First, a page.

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The review, chaired by Sir Alan Wilson, consulted extensively and found that JISC has played a pivotal role in the UK as an enabler of innovation and widespread adoption of ICT in universities and colleges. Its shared services (most notably JANET, the Joint Academic Network) have become indispensable to the higher and further education sectors. The report says that JISC has done outstanding work to create and collect electronic content and resources, and has achieved substantial value for money, particularly in negotiating collective procurement for higher and further education institutions.

Alongside the praise the review found there was criticism of the breadth and complexity of JISC's activities, and of its structure, processes and governance arrangements. There were also questions about the impact of JISC's activity.

Sir Alan Langlands, Chief Executive of HEFCE, said:

'JISC has developed a strong international reputation as a strategic leader and partner offering a unique service to UK further and higher education. We agree with the review’s recommendations that its strategy has become too broad and it now needs to re-prioritise its activities. With our funding partners we now look to a smaller, reconstituted JISC Board to take forward these recommendations.'

The review concluded that at a time of financial constraint it was necessary to re-focus activities around clearer priorities, and to ensure that JISC operates within a sustainable financial model.

The HEFCE Board received the report of the JISC Review on 28 January and endorsed the direction of its recommendations while noting that implementing some of the recommendations will be complex and require further investigation to determine the best way forward.

The key recommendations of the review include:

  • focusing activities to achieve a large impact through activities clearly linked to the sectors’ priorities
  • services and projects should be rationalised with a view to significantly reducing their number
  • JISC should become a separate legal entity funded through a combination of grants and subscriptions or user charges
  • structure and processes should change, with the Board becoming smaller, more strategic and differently composed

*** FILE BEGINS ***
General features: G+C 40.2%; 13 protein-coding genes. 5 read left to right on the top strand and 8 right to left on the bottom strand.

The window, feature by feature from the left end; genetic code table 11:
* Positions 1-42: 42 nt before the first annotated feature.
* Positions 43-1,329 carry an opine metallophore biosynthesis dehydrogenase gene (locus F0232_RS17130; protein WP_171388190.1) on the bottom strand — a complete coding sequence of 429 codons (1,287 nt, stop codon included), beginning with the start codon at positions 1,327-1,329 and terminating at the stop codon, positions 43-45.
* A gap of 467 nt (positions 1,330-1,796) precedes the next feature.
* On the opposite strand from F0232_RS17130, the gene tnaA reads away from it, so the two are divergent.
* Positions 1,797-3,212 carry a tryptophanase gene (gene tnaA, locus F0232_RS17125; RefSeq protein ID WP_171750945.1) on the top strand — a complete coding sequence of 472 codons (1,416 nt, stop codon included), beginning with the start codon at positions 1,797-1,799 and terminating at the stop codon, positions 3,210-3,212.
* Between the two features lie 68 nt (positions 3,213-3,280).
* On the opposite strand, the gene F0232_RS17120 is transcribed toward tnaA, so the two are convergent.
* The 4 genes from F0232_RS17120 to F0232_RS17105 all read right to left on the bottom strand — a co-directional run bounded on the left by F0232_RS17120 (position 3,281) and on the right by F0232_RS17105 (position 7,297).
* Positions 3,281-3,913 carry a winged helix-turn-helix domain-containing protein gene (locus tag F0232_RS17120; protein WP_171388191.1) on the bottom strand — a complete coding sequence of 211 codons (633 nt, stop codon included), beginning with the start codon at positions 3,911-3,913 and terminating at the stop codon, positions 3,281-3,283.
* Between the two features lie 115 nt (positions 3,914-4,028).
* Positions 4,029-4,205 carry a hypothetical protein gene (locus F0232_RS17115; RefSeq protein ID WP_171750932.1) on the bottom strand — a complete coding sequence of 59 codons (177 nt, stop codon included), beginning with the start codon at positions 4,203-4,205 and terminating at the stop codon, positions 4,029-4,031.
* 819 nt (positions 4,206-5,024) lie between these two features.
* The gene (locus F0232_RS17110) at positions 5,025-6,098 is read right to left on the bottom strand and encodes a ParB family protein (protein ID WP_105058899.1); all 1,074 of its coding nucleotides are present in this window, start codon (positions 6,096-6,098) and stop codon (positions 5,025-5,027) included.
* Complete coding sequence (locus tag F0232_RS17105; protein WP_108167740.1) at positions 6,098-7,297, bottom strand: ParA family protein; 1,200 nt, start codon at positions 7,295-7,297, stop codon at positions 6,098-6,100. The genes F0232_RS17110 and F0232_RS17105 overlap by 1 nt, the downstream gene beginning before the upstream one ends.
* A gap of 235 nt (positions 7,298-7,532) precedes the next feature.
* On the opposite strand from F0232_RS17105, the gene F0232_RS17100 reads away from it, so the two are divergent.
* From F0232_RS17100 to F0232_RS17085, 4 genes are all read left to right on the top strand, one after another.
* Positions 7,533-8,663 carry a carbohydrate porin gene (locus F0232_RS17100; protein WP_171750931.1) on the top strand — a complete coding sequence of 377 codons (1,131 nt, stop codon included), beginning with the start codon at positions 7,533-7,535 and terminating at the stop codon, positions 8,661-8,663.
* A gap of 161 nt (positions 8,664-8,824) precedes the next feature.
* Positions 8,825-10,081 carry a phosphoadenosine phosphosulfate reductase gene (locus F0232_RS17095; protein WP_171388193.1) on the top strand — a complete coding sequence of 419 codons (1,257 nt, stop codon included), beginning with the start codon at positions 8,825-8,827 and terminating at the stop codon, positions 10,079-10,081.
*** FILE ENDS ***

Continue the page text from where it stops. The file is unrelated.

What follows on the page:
• there should be discussions between JISC, the funders, sector representatives and other bodies to determine the overall funding strategy for ICT in higher and further education.

Taking forward the review's recommendations will be a matter for all the funders (see note 4) as well as JISC. Dr Malcolm Read, Executive Secretary of JISC, said:

'This is a great opportunity for a reconstituted JISC Board to reshape, strengthen and create an organisation to meet the needs of UK education and research for the future.'


Notes

  1. JISC was established in 1993 as an advisory committee to the UK higher education funding bodies, in order to provide world-class leadership in the innovative use of ICT to support education, research and institutional effectiveness. Between 2000 and 2006 JISC also took on the responsibility for further education.
  2. 'Review of the Joint Information Systems Committee: Report to HEFCE by the JISC Review Group' (HEFCE 2011/04) is available at on the HEFCE web-site.
  3. The review into the strategy, activities and effectiveness of JISC was commissioned by HEFCE, working with all of JISC's public funders in higher and further education. It encompasses the full range of JISC's activities.
  4. JISC is funded by all of the UK higher and further education funding bodies (including BIS and the Research Councils). The budget for 2010-11 is £89 million with a further £28 million for capital expenditure.
  5. The HEFCE Board discussed the review of JISC at its meeting on 28 January.

    Board paper concerning this Review

    [ Download the B10.pdf as PDF (96 KB) | Download the Download Board paper concerning this Review as MS Word 131K as MS Word (132 KB) ]

  6. Further details of the review are published on the JISC web-site, including JISC's response.